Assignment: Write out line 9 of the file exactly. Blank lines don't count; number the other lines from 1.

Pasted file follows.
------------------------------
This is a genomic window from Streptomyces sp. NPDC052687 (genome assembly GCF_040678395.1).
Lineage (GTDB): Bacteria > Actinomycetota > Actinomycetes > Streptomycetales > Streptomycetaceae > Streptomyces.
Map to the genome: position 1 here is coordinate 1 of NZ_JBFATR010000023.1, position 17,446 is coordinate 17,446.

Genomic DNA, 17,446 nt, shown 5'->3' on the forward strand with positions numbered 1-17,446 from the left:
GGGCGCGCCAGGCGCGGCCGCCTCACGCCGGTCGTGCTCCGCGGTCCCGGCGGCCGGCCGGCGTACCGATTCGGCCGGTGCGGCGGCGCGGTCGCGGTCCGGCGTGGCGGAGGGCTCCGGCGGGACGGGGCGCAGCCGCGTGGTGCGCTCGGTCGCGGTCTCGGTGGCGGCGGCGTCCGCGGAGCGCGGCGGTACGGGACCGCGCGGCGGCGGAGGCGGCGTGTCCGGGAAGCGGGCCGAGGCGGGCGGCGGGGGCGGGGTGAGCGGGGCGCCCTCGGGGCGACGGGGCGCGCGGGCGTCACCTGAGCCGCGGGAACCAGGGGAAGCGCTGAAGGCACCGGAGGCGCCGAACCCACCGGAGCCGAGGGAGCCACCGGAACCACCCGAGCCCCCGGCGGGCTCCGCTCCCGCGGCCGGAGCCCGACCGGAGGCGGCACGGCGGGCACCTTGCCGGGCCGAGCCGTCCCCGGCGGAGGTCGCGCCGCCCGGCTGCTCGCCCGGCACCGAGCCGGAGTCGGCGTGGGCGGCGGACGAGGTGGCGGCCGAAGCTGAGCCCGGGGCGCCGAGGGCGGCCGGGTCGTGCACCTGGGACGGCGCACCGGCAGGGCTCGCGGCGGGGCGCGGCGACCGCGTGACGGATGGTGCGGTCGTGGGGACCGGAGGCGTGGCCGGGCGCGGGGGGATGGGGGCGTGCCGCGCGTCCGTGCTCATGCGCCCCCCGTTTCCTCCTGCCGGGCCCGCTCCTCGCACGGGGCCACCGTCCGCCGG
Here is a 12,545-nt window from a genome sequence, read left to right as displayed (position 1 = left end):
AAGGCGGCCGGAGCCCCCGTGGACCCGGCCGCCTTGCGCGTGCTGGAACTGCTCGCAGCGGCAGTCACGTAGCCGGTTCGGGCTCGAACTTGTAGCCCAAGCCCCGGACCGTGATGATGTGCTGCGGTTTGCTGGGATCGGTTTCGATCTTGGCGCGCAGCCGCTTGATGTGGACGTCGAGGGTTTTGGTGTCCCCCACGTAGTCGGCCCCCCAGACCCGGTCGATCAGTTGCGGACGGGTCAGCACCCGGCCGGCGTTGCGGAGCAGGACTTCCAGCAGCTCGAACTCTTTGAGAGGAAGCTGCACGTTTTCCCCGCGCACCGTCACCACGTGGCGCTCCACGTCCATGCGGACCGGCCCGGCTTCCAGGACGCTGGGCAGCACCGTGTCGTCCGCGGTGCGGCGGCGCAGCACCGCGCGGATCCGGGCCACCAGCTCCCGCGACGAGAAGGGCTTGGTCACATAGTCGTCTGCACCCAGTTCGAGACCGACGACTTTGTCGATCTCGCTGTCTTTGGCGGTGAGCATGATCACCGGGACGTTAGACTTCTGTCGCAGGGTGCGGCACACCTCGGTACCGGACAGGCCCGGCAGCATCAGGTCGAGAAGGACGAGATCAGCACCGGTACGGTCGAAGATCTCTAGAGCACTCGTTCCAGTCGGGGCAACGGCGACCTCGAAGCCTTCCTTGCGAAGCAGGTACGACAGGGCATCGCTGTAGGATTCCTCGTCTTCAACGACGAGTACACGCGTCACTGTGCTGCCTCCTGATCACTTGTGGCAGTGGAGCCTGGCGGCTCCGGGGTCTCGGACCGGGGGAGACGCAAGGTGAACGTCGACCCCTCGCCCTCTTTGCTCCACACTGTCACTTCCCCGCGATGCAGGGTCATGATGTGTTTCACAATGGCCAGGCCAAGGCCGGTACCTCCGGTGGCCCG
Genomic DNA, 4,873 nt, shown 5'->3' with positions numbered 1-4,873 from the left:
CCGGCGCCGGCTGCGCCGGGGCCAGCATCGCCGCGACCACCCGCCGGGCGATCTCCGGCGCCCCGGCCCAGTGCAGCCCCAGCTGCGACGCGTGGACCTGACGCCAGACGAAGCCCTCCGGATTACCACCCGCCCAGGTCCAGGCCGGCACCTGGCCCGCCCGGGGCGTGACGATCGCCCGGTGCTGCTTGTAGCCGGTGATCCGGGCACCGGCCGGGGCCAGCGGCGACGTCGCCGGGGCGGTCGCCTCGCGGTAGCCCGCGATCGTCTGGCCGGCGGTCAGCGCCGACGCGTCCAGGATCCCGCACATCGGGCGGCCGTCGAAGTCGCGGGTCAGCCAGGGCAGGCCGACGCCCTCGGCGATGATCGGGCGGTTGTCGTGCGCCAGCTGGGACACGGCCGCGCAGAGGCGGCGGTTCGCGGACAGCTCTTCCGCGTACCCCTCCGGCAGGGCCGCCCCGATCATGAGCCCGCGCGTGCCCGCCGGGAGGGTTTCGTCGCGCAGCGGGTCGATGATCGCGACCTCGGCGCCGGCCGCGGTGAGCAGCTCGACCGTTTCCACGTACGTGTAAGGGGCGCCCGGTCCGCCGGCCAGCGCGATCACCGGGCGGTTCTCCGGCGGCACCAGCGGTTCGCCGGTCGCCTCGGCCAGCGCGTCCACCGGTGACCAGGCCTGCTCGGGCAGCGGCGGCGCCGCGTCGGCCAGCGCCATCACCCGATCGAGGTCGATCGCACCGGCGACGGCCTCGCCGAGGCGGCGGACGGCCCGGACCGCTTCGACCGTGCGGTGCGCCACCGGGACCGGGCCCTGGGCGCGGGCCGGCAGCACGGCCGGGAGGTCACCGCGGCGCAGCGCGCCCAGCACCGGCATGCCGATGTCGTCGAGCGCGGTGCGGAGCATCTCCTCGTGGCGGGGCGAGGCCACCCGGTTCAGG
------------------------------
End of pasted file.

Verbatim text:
CCGGCGCCGGCTGCGCCGGGGCCAGCATCGCCGCGACCACCCGCCGGGCGATCTCCGGCGCCCCGGCCCAGTGCAGCCCCAGCTGCGACGCGTGGACCTGACGCCAGACGAAGCCCTCCGGATTACCACCCGCCCAGGTCCAGGCCGGCACCTGGCCCGCCCGGGGCGTGACGATCGCCCGGTGCTGCTTGTAGCCGGTGATCCGGGCACCGGCCGGGGCCAGCGGCGACGTCGCCGGGGCGGTCGCCTCGCGGTAGCCCGCGATCGTCTGGCCGGCGGTCAGCGCCGACGCGTCCAGGATCCCGCACATCGGGCGGCCGTCGAAGTCGCGGGTCAGCCAGGGCAGGCCGACGCCCTCGGCGATGATCGGGCGGTTGTCGTGCGCCAGCTGGGACACGGCCGCGCAGAGGCGGCGGTTCGCGGACAGCTCTTCCGCGTACCCCTCCGGCAGGGCCGCCCCGATCATGAGCCCGCGCGTGCCCGCCGGGAGGGTTTCGTCGCGCAGCGGGTCGATGATCGCGACCTCGGCGCCGGCCGCGGTGAGCAGCTCGACCGTTTCCACGTACGTGTAAGGGGCGCCCGGTCCGCCGGCCAGCGCGATCACCGGGCGGTTCTCCGGCGGCACCAGCGGTTCGCCGGTCGCCTCGGCCAGCGCGTCCACCGGTGACCAGGCCTGCTCGGGCAGCGGCGGCGCCGCGTCGGCCAGCGCCATCACCCGATCGAGGTCGATCGCACCGGCGACGGCCTCGCCGAGGCGGCGGACGGCCCGGACCGCTTCGACCGTGCGGTGCGCCACCGGGACCGGGCCCTGGGCGCGGGCCGGCAGCACGGCCGGGAGGTCACCGCGGCGCAGCGCGCCCAGCACCGGCATGCCGATGTCGTCGAGCGCGGTGCGGAGCATCTCCTCGTGGCGGGGCGAGGCCACCCGGTTCAGG